Time is short, and precious. Resolve today to apply yourself more sincerely to the living of the Christian life. Although the Psalter tells us that “all men are liars”, let us attempt to make our lies to be truth! Let us pursue holy moments of clarity when we “make our vows”, and let the shear volume of our promises compel us to change! 


These “moments of clarity” occur in times of prayer, the reading of the scriptures, and during long vigils, and other times, since the Spirit “bloweth where it listeth”. (John 3:8) That is why I continually stress such things over and over. We cannot have enough of them, we will never have too many of them, until we die, and then comes the judgment. 


This particular verse struck me today, and as I thought of its profound meaning, I thought also of my flock and desired to share my thoughts. 


How foolish we are! We do temporal things as if they were eternal things. The foolish man names lands after himself, and then he perishes. The very dirt on the land he has named will someday pass away, and his name will not even be a memory long before that. Everything goes away, except what we become. How many “lands” do we pursue in order to name? Why do we not live like we really believe this?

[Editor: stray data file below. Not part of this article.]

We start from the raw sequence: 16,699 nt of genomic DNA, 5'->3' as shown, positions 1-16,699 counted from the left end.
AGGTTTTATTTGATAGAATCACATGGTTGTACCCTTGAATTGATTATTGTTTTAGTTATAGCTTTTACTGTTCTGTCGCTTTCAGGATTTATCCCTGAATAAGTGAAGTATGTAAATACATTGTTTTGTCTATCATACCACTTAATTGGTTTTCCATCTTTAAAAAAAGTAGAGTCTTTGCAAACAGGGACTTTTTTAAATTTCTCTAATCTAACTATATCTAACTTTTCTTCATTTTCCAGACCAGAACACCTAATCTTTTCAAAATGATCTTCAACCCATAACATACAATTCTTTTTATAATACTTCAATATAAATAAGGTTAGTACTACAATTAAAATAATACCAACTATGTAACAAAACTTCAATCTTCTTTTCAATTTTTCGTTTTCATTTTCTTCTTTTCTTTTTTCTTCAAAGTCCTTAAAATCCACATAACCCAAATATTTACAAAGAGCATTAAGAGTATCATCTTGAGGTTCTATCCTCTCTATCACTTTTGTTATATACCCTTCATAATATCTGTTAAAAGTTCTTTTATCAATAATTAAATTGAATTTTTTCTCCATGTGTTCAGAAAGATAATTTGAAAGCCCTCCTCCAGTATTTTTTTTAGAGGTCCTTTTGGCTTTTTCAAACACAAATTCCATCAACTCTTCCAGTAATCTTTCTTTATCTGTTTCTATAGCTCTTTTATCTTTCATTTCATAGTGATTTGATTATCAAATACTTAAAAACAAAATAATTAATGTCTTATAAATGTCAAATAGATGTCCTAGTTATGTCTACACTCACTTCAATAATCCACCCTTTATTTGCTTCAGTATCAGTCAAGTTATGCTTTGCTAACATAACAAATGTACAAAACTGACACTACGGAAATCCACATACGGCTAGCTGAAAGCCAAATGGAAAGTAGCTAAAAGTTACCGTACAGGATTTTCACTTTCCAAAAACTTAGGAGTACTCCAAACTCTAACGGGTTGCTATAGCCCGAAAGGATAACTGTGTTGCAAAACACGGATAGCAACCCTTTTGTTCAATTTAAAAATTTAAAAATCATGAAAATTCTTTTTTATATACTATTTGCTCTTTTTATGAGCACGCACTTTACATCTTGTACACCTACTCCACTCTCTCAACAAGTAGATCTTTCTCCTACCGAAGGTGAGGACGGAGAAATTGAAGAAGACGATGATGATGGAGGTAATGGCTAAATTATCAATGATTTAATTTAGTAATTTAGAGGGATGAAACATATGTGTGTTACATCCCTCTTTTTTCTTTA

New Year’s Resolutions.

Friday, January 2nd, 2009

Warning, this post may ramble a little bit


It seems to be an American custom to have resolutions at the New Year: I will lose weight, I will quit smoking, I will exercise “more”, etc. Most of the time these are all good things to try to do, and may even be within the realm of possibility of accomplishment.


I, being a stubborn and a little bit odd person who always seems to be different than everyone else in so many things in life, have never placed much stock in New Year’s resolutions. From the time I was a young boy, I hated temporary things. My heart always told me that it was not supposed to be this way. Resolutions always had a temporary, ephemeral feel to them. The weight loss plan would end by the end of January, exercise habits would not change for very long, and life would go on. This never seemed right to me. I wanted everything I did to be eternal and permanent. The very acts of making resolutions every year just underscored that we are in an impermanent and fallen world, of which I was fully a part, an unwilling and willing participant.